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Partners Applaud Surface Pro Battery Life, LTE Support, Processor

Surface reseller partners were enthusiastic about elements of the lightly refreshed Surface Pro that Microsoft unveiled Tuesday morning at an event in Shanghai.

Panos Panay, corporate vice president for Microsoft Devices, unveiled the unnumbered Surface Pro, which delivers a number of mostly incremental improvements over the aging Surface Pro 4 that it replaces. The new Surface Pro is available to order now and will begin shipping June 15.

"I'm really excited for it," said Trevor Ferguson, the manager of SHI's Microsoft hardware team, in a telephone interview. "What really jumped out was the enhanced battery life, as well as the LTE support," said Ferguson, who came in to work early Tuesday morning to watch a Web feed of the launch from China.

Microsoft is claiming 13.5 hours of battery life for the Surface Pro, a figure the company says is a 50 percent improvement over the Surface Pro 4 and claims is 35 percent longer than an Apple iPad Pro. The LTE Advanced functionality, which won't ship immediately but is coming later this year, represents the first time that capability has been available in a Surface Pro model. LTE support was a popular feature of the now unavailable Surface 3 tablets, Ferguson noted.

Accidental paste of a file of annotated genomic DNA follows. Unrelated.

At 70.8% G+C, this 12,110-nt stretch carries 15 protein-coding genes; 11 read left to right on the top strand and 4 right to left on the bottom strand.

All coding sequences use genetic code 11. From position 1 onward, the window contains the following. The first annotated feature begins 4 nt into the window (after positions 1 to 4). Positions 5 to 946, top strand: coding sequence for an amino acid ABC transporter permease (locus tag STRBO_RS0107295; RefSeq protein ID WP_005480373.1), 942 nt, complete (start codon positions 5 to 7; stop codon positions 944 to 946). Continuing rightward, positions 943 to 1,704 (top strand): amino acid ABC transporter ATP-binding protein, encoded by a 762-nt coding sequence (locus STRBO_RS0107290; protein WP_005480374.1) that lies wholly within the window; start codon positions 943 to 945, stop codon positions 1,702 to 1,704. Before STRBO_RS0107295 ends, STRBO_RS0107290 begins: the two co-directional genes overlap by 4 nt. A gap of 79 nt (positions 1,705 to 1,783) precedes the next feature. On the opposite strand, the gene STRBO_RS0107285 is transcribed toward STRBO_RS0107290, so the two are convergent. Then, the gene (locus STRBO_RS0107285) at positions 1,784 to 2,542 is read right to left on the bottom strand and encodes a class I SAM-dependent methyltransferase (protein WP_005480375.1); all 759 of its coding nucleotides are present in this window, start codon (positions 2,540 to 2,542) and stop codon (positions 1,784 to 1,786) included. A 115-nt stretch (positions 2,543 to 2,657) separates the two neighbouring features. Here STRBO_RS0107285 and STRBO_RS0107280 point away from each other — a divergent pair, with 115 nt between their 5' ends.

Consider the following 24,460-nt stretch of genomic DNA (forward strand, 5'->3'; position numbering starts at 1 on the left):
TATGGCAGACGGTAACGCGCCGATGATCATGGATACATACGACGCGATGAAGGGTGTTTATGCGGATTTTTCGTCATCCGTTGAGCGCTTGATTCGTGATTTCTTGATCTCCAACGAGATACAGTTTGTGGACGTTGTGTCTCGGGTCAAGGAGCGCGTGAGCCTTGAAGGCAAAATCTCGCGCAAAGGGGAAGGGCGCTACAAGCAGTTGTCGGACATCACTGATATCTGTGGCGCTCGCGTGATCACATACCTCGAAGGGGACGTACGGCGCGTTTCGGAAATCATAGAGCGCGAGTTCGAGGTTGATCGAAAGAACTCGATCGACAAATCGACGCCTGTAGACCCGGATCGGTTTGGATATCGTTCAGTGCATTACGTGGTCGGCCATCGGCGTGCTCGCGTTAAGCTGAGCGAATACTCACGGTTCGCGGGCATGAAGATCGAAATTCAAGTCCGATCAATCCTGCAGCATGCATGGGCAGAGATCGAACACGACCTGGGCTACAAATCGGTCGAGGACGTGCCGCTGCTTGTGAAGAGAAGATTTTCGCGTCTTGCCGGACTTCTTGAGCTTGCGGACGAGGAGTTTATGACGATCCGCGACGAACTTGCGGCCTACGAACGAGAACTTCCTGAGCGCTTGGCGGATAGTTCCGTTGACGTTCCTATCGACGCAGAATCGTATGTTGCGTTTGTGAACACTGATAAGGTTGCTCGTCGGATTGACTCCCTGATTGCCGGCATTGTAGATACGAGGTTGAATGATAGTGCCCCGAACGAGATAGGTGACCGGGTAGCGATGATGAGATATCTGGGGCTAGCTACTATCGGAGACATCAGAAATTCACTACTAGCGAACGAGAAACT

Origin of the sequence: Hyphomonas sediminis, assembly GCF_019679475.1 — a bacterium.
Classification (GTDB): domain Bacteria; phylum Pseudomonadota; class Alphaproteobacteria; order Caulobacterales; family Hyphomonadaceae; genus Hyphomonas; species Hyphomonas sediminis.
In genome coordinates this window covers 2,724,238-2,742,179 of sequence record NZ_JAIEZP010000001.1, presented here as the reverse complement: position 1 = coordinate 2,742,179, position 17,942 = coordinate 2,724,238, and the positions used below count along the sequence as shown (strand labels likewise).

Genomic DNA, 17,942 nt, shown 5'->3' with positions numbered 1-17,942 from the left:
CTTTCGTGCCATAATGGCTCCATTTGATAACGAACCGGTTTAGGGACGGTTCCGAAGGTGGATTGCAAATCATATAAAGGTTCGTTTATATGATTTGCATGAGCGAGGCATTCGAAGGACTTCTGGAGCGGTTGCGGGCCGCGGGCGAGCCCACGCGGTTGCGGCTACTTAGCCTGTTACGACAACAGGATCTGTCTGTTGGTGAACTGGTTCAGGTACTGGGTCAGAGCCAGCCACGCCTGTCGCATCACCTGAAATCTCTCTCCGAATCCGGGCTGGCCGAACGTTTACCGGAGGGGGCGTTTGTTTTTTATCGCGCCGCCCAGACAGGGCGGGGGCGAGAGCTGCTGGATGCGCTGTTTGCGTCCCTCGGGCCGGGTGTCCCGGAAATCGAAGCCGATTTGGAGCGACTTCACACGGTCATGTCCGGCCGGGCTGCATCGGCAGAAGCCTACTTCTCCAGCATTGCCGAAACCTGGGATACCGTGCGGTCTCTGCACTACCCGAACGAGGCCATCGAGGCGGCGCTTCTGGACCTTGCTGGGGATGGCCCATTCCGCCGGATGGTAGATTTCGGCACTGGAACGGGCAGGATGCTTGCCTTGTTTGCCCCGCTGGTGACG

The new Surface Pro can be used at a nearly flat angle like its larger cousin, the Surface Studio.

Combined, the battery life and the LTE support will make the Surface Pro a much more mobile-friendly device, Ferguson said. "If you think about it, most people now are working on the go. More people are traveling and they want to be connected wherever they are," he said.

Wendell Layne, business development manager supporting Windows 10 migrations at St. Louis-based World Wide Technology (WWT), also welcomed the updated device, saying the 7th generation Intel Core processor will make the biggest difference for WWT's customers. "To me that's probably the biggest update because that brings with it a lot of new capabilities," Layne said.

Other features that caught partners' attention were the new kickstand hinge that allows the device to be pushed back to a 165-degree angle that mimics the working angle of the desktop Surface Studio, the new ability to use the Surface Dial on the screen rather than as strictly an off-screen accessory, and the improved screen resolution.

The incremental release comes after a financial quarter (Q3) in which Surface sales had slipped 26 percent, with Surface Pro sales specifically being singled out as "lower than expected" by Microsoft in its call with financial analysts. Yet Layne said the relatively low-key upgrade to the Surface Pro this time may be intentional.

"You have to look at the bigger picture Microsoft is trying to accomplish. Microsoft is essentially trying to push their OEMs to advance the devices that are out there to support Windows 10," he said. "They don't want to put HP and Dell out of [the PC] business. They're essentially giving their partners an opportunity to catch up and provide better devices."

Posted by Scott Bekker on May 23, 2017 at 4:35 PM